African marigold is an upright growing, aromatic, annual plant, up to 1.25 m in height, with showy, fragrant flowers up to 10 cm in diameter. This plant is noted for repelling nematodes.
Mexico and Central America.
Ornamental, companion plant, repels insects and nematodes.
Crop uses (companion planting) – Marigolds are good to include anywhere in the garden. The strong odor repels pests and masks the smell of many crops, thereby making it harder for pests to find and damage their host crop. They also attract butterflies and other beneficial insects.
Crop uses (pest control) – Marigold roots exude a nematocidal toxin which has been shown to prevent damage from nematodes when planted in rotation with nematode-susceptible crops (Krueger). Some studies also indicate it is effective when planted near the roots of crops in an intercropping system (Olabiyi and Oyadunmade). The flowers contain pyrethrin, an insecticide (Sarin). Marigold flower extract has been shown to be effective against Tribolium spp. beetles (Nikkon et al.).
Crop uses (medicinal) – Marigold flowers can be consumed raw in salads or made into tea. They are traditionally believed to have medicinal properties. Studies have confirmed that they have antioxidant properties, and may help to prevent some kinds of cancer (Kaisoon). Extracts of dried marigold roots have been used to prevent malaria, a use which also has support from clinical trials (Gupta).
Crop uses (other) – Marigolds are grown commercially as a natural source of lutein, an orange dye which is used in food products and is added to poultry feed to enhance the orange color of egg yolks. Lutein is also known to prevent cataracts and macular degeneration.
Seasons of production – The marigold is a hardy annual. It prefers the warm season but will survive cool weather.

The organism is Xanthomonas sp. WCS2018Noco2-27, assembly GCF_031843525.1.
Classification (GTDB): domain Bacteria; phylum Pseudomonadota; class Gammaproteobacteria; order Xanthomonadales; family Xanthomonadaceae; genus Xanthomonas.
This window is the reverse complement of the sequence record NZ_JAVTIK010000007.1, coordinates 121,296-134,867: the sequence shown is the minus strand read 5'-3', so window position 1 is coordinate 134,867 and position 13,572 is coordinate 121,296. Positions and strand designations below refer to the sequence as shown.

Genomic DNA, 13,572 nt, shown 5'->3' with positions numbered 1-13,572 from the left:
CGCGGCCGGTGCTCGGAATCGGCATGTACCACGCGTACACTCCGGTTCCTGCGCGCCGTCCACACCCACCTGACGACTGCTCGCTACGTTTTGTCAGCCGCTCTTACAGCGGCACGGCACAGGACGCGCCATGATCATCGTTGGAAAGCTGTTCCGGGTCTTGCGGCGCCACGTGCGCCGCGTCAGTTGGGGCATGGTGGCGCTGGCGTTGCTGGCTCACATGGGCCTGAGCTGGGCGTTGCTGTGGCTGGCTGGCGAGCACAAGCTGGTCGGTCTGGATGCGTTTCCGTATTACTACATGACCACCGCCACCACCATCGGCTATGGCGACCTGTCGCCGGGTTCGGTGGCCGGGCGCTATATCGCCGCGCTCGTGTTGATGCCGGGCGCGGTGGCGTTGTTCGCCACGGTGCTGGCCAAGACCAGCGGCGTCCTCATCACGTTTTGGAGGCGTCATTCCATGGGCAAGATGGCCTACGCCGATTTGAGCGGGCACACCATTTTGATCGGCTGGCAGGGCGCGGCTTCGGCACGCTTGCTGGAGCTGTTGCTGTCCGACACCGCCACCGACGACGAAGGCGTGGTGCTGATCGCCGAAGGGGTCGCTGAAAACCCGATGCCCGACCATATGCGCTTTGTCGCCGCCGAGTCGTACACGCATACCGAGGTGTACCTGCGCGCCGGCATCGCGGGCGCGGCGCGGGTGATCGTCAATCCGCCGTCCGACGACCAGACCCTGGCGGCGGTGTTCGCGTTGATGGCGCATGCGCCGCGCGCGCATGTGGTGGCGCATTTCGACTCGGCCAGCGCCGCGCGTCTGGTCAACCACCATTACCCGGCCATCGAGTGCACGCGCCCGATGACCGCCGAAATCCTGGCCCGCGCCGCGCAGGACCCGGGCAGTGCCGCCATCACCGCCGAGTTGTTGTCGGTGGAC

Length of production and harvest period – 85-90 days will bring marigolds to maturity.
Production methods – Generally planted from seed. This variety takes longer to flower from seed than French marigolds. Remove dry or dead flowers (deadhead) to prolong flowering.
Plant spacing – Establish seedlings 20-30cm (8-12”) apart, or sow densely and thin.
Pollination – Marigolds are insect pollinated, but cross-pollination is possible.
Known environmental conditions for production – Marigolds prefer full sun. They tolerate drought and should not be over-watered.
Known soil requirements – Marigolds require well-drained soil, but are tolerant of both acidic and alkaline soils.
Seed saving – Seed can be collected once the flower is dried and brown. Seeds are long, thin black spines, with brown chaff at the base. Pull the cluster of seeds out of the middle of the flower and spread out to dry and clean.
Known pests – Major insect pests include japanese beetle (Popilla japonica), and two-spotted spidermite (Tetranychus urticae). Aphids, earwigs, caterpillars, leafminers, snails and slugs and whiteflies may also cause damage. Marigolds are susceptible to aster yellows, a pathogen which causes flower parts to develop into malformed leafy structures. Also susceptible to gray mold (Botrytis spp.), tomato spotted wilt virus, and various fungal diseases.
African Marigold, American Marigold (Tagetes erecta) - Hort Answers - University of Illinois Extension. (n.d.). Retrieved April 2, 2013, from http://urbanext.illinois.edu/hortanswers/plantdetail.cfm?PlantID=768&PlantTypeID=1
Gupta, P., & Vasudeva, N. (2010). In vitro antiplasmodial and antimicrobial potential of Tagetes erecta roots. Pharmaceutical Biology, 48(11), 1218–1223.
Kaisoon, O., Konczak, I., & Siriamornpun, S. (2012). Potential health enhancing properties of edible flowers from Thailand. Food Research International, 46(2), 563–571.
Managing Pests in Gardens: Floriculture: Marigold—UC IPM. (n.d.). Retrieved April 2, 2013, from http://www.ipm.ucdavis.edu/PMG/GARDEN/FLOWERS/marigold.html
Nikkon, F., Habib, M. R., Karim, M. R., Ferdousi, Z., Rahman, M. M., & Haque, M. E. (2009). Insecticidal Activity of Flower of Tagetes erecta L. against Tribolium castaneum (Herbst). Research Journal of Agriculture & Biological Sciences, 5(5), 748–753.
Olabiyi, T. I., & Oyedunmade, E. E. A. (2007). Marigold (Tagetes erecta L.) as interplant with cowpea for the control of nematode pests. African Crop Science Conference Proceedings, 8, 1075–1078.
R. Krueger, K. E. D. (2010, November 4). Marigolds (Tagetes spp.) for Nematode Management. Retrieved April 2, 2013, from http://edis.ifas.ufl.edu/ng045
Sarin, R. (2004). Insecticidal activity of callus culture of Tagetes erecta. Fitoterapia, 75(1), 62.
Setshogo, M. P. Tagetes erecta. PROTA4U. Retrieved April 2, 2013, from http://www.prota4u.org/protav8.asp?h=M4&t=Tagetes,erecta&p=Tagetes+erecta#Synonyms
Tagetes erecta,African Marigold PFAF Plant Database. Retrieved April 2, 2013, from http://www.pfaf.org/user/Plant.aspx?LatinName=Tagetes+erecta
- American Marigold
- Aztec Marigold
- Big Marigold
- Mexican Marigold
- 万寿菊 (wan shou ju)